Leading cryptocurrency exchange Binance announced May 7 the discovery of a “large scale security breach” leading to malicious actors being able to access user API keys, two-factor authentication codes and “potentially other info.”
According to a transaction published in the security notice, the unknown hackers were able to withdraw 7,074 BTC (over $41 million at the current exchange rate).
Not the best of days, but we will stay transparent. Thank you for your support!https://t.co/Y1CQOatEpi
— CZ Binance (@cz_binance) May 7, 2019
Binance’s statement say that the above transaction is the only affected transaction. It impacted the exchange’s BTC hot wallet only (which contained about 2% of Binance total BTC holdings). All other wallets are said to be secure and unharmed.
“The hackers had the patience to wait, and execute well-orchestrated actions through multiple seemingly independent accounts at the most opportune time. The transaction is structured in a way that passed our existing security checks. It was unfortunate that we were not able to block this withdrawal before it was executed. Once executed, the withdrawal triggered various alarms in our system. We stopped all withdrawals immediately after that,” reads the post.
The disclosure came just a few hours after Binance’s CEO Changpeng Zhao tweeted that the exchange was undertaking “some unscheduled server maintenance,” claiming that “funds are #safu.” After the hack announcement, Zhao added that the exchange would “provide a more detailed update shortly.”
The exchange will use its Secure Asset Fund for Users (SAFU fund) to cover the loss, which won’t impact users, according to the notice. The fund consists of 10 percent of all trading fees absorbed by the exchange, and was initially launched to protect Binance’s users “in extreme cases.” It is stored in the exchange’s own cold wallet.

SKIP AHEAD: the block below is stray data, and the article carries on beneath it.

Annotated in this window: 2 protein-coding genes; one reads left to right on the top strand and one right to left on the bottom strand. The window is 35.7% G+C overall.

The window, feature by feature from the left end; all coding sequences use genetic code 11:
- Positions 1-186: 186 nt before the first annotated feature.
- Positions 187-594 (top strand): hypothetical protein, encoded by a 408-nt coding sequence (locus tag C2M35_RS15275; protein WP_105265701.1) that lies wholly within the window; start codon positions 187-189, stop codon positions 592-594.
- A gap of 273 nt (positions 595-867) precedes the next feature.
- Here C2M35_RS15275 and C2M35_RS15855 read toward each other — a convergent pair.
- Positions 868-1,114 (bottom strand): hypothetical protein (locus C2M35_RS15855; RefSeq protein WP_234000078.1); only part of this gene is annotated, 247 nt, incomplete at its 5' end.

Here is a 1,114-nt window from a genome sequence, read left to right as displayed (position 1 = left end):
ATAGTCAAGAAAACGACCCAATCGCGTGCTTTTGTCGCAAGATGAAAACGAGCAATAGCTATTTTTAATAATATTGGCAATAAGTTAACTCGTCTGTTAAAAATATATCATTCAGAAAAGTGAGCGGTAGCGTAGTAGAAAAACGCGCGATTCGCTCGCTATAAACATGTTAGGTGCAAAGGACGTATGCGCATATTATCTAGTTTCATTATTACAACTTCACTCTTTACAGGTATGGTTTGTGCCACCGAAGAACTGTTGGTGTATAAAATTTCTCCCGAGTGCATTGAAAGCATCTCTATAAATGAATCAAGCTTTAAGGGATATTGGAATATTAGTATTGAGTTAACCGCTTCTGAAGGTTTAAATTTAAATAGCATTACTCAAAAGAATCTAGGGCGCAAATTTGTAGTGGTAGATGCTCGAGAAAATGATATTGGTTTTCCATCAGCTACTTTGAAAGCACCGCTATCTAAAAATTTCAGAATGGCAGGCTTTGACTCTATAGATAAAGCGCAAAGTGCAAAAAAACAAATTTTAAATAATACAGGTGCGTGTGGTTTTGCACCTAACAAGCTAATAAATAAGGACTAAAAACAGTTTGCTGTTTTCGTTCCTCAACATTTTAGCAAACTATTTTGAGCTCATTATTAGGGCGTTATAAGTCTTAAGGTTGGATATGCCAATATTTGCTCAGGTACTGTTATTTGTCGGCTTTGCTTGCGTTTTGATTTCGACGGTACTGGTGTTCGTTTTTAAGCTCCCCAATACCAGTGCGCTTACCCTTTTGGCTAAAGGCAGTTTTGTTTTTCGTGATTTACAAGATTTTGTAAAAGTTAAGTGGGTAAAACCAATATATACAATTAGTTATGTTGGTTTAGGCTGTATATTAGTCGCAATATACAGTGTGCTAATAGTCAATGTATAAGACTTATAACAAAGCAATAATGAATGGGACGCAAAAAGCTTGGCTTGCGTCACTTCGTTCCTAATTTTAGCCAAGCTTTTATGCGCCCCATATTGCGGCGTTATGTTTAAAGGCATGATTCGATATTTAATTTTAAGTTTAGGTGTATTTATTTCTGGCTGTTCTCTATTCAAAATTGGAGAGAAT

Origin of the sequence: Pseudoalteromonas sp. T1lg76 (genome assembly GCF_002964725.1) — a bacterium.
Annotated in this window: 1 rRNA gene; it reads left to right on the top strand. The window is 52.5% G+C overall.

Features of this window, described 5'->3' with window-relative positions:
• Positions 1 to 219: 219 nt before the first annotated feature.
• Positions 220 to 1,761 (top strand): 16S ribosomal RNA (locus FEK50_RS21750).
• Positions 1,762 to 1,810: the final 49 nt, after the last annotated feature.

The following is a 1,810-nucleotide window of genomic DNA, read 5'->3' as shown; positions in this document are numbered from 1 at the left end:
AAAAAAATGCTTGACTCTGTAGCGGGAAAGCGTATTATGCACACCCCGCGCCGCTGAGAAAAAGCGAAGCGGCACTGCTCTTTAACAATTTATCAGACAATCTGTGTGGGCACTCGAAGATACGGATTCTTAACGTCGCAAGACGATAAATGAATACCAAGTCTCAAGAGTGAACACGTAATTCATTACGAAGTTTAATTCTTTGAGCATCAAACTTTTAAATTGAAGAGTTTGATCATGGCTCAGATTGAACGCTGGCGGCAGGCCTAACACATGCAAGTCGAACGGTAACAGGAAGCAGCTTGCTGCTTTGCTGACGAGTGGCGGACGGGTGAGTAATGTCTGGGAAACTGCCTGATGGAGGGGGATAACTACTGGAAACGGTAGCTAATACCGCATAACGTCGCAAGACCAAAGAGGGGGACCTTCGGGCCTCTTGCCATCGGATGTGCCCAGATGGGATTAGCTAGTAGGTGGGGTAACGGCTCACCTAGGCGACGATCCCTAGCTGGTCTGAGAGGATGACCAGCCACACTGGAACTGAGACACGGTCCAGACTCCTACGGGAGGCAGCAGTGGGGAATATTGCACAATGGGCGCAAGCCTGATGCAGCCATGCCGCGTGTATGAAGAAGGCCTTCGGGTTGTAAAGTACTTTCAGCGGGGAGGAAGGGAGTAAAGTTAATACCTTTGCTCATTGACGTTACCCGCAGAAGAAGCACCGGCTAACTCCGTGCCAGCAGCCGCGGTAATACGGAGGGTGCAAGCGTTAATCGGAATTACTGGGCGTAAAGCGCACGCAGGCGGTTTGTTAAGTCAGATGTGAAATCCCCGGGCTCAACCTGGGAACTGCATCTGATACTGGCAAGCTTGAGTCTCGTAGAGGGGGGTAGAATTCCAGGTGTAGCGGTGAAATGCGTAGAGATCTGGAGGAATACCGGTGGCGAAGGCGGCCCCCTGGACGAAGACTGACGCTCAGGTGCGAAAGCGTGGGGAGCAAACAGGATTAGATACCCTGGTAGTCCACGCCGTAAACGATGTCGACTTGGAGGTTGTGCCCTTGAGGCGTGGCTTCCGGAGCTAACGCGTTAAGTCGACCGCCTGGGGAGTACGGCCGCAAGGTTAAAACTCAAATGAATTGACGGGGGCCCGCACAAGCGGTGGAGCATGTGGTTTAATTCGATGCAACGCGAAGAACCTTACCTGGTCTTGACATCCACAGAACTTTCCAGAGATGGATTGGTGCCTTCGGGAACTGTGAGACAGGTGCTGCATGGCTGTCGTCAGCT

“In this difficult time, we strive to maintain transparency and would be appreciative of your support,” added Zhao.
Notably, during an Ask-Me-Anything live session on Wednesday Changpeng Zhao said the team considered pushing for a rollback on the Bitcoin network, which would require pushing for consensus from major miners and mining pools to gather over 51 percent of the network’s total hashing power.
“To be honest, we can actually do this probably within the next a few days. But there’re concerns that if we do a rollback on the Bitcoin network at that scale, it may have some negative consequences, in terms of destroying the credibility for Bitcoin.”
He added that he has also seen a lot of people objecting to rollbacks since there are the “ethical and reputational considerations for the Bitcoin network.”
Shortly afterwards, however, Zhao stated that after speaking to various parties, it was decided not to pursue the re-org approach:
— CZ Binance (@cz_binance) May 8, 2019
He added, that it is simply “not possible” since “Bitcoin ledger is the most immutable ledger on the planet.”
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